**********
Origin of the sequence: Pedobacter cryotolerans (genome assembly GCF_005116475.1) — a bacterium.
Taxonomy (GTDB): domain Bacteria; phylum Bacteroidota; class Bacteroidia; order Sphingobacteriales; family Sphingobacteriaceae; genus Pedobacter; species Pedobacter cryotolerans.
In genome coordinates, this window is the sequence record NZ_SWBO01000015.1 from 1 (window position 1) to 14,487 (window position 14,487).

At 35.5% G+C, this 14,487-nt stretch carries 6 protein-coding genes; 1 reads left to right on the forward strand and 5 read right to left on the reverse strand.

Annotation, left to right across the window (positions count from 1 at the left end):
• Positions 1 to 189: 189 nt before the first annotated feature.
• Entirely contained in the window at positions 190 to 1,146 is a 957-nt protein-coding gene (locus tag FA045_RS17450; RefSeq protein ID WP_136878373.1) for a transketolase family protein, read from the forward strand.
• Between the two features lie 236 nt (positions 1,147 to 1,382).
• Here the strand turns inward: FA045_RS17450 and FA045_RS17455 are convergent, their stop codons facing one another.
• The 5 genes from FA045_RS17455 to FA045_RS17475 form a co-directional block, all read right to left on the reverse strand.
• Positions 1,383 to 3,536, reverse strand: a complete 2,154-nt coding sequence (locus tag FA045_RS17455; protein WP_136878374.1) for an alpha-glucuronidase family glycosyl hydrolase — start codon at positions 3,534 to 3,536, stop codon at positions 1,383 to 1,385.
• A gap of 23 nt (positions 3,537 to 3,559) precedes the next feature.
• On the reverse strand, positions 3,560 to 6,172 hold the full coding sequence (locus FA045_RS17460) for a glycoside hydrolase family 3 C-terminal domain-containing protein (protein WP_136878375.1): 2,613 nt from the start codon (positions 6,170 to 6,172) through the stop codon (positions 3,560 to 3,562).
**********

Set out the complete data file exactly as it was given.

Origin of the sequence: Pedobacter cryotolerans (genome assembly GCF_005116475.1) — a bacterium.
Taxonomy (GTDB): domain Bacteria; phylum Bacteroidota; class Bacteroidia; order Sphingobacteriales; family Sphingobacteriaceae; genus Pedobacter; species Pedobacter cryotolerans.
In genome coordinates, this window is the sequence record NZ_SWBO01000015.1 from 1 (window position 1) to 14,487 (window position 14,487).

At 35.5% G+C, this 14,487-nt stretch carries 6 protein-coding genes; 1 reads left to right on the forward strand and 5 read right to left on the reverse strand.

Annotation, left to right across the window (positions count from 1 at the left end):
• Positions 1 to 189: 189 nt before the first annotated feature.
• Entirely contained in the window at positions 190 to 1,146 is a 957-nt protein-coding gene (locus tag FA045_RS17450; RefSeq protein ID WP_136878373.1) for a transketolase family protein, read from the forward strand.
• Between the two features lie 236 nt (positions 1,147 to 1,382).
• Here the strand turns inward: FA045_RS17450 and FA045_RS17455 are convergent, their stop codons facing one another.
• The 5 genes from FA045_RS17455 to FA045_RS17475 form a co-directional block, all read right to left on the reverse strand.
• Positions 1,383 to 3,536, reverse strand: a complete 2,154-nt coding sequence (locus tag FA045_RS17455; protein WP_136878374.1) for an alpha-glucuronidase family glycosyl hydrolase — start codon at positions 3,534 to 3,536, stop codon at positions 1,383 to 1,385.
• A gap of 23 nt (positions 3,537 to 3,559) precedes the next feature.
• On the reverse strand, positions 3,560 to 6,172 hold the full coding sequence (locus FA045_RS17460) for a glycoside hydrolase family 3 C-terminal domain-containing protein (protein WP_136878375.1): 2,613 nt from the start codon (positions 6,170 to 6,172) through the stop codon (positions 3,560 to 3,562).